David Rittenhouse, an American mathematician, born at Germantown, Pa. (near which his great-grandfather, William Rittinghuysen, a Hollander, had established about 1690 the first paper mill in America), April 8, 1732, died in Philadelphia, June 26, 1796. During his youth he came into possession of the tools and mathematical books of a deceased uncle, made clocks without any instruction, and followed the occupation of clock making. He was commissioned by the proprietary government in 1763 to determine the initial portion of the boundary line since known as Mason and Dixon's; and although his instruments were all of his own construction, the official surveyors adopted his measurements. He was subsequently employed in determining the boundaries between New York, New Jersey, and Pennsylvania, and other states. He calculated the transits of Venus of June 3, 1769, and Dec. 8, 1874, and made a successful observation of the former in his observatory at Norriton. In 1770 he removed to Philadelphia, and in 1775 was elected to the provincial legislature.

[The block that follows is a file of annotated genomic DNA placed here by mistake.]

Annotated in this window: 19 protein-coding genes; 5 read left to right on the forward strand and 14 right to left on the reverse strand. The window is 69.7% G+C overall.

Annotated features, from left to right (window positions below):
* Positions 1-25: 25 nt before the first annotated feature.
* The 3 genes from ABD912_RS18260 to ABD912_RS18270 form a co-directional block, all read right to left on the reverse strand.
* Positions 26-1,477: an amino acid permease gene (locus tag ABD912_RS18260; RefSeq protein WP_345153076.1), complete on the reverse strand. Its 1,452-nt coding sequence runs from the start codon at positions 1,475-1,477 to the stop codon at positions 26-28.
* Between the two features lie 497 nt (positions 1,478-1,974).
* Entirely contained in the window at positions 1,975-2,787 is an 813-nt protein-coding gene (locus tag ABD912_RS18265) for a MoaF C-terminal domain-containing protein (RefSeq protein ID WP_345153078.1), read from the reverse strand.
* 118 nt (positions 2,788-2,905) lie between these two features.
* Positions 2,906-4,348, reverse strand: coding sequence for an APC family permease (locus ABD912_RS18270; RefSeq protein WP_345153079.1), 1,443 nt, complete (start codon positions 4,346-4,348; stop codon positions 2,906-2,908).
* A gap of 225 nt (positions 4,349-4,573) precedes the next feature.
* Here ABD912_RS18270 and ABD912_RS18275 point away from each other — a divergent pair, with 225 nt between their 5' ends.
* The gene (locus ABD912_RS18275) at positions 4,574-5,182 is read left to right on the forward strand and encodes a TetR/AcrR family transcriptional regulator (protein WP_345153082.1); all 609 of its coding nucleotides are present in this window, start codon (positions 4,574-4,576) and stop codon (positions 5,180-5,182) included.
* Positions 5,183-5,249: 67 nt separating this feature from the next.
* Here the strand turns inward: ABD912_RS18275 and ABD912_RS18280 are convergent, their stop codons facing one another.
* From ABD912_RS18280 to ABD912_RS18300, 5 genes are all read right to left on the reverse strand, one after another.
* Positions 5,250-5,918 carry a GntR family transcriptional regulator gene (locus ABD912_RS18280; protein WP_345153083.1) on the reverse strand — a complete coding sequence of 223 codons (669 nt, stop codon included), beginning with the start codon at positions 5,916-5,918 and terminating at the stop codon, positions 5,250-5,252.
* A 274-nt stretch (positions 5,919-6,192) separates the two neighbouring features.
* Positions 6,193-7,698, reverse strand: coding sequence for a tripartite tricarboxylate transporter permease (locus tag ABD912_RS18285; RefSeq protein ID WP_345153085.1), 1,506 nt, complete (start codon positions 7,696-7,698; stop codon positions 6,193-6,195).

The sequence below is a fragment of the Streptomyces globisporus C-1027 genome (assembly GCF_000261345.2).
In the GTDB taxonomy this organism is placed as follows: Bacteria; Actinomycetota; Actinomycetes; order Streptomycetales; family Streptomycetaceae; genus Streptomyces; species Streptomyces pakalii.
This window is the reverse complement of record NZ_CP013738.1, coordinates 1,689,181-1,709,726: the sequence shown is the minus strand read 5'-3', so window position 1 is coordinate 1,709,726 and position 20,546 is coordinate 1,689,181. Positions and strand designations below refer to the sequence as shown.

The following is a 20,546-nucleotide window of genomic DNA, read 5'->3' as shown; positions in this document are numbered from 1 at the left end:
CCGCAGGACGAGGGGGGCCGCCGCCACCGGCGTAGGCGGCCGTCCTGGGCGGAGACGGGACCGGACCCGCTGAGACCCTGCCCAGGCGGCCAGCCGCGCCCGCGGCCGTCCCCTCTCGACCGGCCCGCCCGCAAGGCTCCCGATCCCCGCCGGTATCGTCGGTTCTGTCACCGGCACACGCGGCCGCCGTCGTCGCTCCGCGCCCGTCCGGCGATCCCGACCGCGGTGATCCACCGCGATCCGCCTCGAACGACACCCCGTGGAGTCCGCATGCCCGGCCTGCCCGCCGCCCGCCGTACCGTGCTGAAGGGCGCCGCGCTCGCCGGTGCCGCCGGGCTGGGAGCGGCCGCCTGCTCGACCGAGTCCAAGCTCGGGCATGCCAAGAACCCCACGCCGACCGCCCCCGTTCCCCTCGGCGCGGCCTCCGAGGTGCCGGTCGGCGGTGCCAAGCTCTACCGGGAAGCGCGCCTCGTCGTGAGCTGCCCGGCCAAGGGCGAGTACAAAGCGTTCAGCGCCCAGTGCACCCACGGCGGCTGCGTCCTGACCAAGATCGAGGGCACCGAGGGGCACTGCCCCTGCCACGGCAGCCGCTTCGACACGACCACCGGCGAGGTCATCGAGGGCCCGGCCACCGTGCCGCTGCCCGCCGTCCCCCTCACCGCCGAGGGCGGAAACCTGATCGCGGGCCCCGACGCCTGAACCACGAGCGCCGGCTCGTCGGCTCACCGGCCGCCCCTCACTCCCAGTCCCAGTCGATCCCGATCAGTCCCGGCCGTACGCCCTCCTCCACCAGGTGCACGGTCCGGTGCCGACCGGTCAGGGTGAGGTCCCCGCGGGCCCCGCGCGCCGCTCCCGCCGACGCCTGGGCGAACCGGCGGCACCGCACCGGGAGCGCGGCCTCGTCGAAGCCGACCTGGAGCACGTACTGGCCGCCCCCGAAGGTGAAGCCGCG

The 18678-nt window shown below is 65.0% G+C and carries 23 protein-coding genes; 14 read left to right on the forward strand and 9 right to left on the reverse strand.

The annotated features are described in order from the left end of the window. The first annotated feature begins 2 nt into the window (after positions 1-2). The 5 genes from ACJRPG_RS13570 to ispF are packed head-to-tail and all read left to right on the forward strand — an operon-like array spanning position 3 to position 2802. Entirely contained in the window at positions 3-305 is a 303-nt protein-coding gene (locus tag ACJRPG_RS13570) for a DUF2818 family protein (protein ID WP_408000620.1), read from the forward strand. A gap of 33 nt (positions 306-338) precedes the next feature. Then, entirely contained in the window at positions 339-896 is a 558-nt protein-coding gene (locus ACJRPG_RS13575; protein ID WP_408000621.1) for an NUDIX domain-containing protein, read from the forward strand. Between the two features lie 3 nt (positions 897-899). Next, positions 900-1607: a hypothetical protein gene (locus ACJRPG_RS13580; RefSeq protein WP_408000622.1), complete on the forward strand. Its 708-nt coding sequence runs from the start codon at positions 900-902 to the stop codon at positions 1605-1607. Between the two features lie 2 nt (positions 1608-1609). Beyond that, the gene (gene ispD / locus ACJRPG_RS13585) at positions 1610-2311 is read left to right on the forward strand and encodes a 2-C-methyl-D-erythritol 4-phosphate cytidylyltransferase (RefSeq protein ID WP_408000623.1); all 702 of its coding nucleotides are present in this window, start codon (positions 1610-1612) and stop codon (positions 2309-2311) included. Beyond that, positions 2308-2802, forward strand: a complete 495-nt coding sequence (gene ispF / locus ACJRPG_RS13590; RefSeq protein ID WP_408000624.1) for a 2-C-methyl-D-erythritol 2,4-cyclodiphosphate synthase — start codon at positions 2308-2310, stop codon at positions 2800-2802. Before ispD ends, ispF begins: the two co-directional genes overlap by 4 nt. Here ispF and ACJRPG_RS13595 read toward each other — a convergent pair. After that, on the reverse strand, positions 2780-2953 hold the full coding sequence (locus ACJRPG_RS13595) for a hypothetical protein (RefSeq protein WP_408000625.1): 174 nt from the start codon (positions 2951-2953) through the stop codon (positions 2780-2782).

He was a member of the convention called to form a state constitution, state treasurer from 1776 to 1789, and director of the United States mint from 1792 to 1795. In 1791 he succeeded Franklin as president of the American philosophical society, to whose "Transactions" he had contributed many papers, and in 1795 he was chosen a fellow of the royal society of London. - See his life by William Barton (8vo, Philadelphia, 1813), and by Prof. James Ren-wick in Sparks's "American Biography".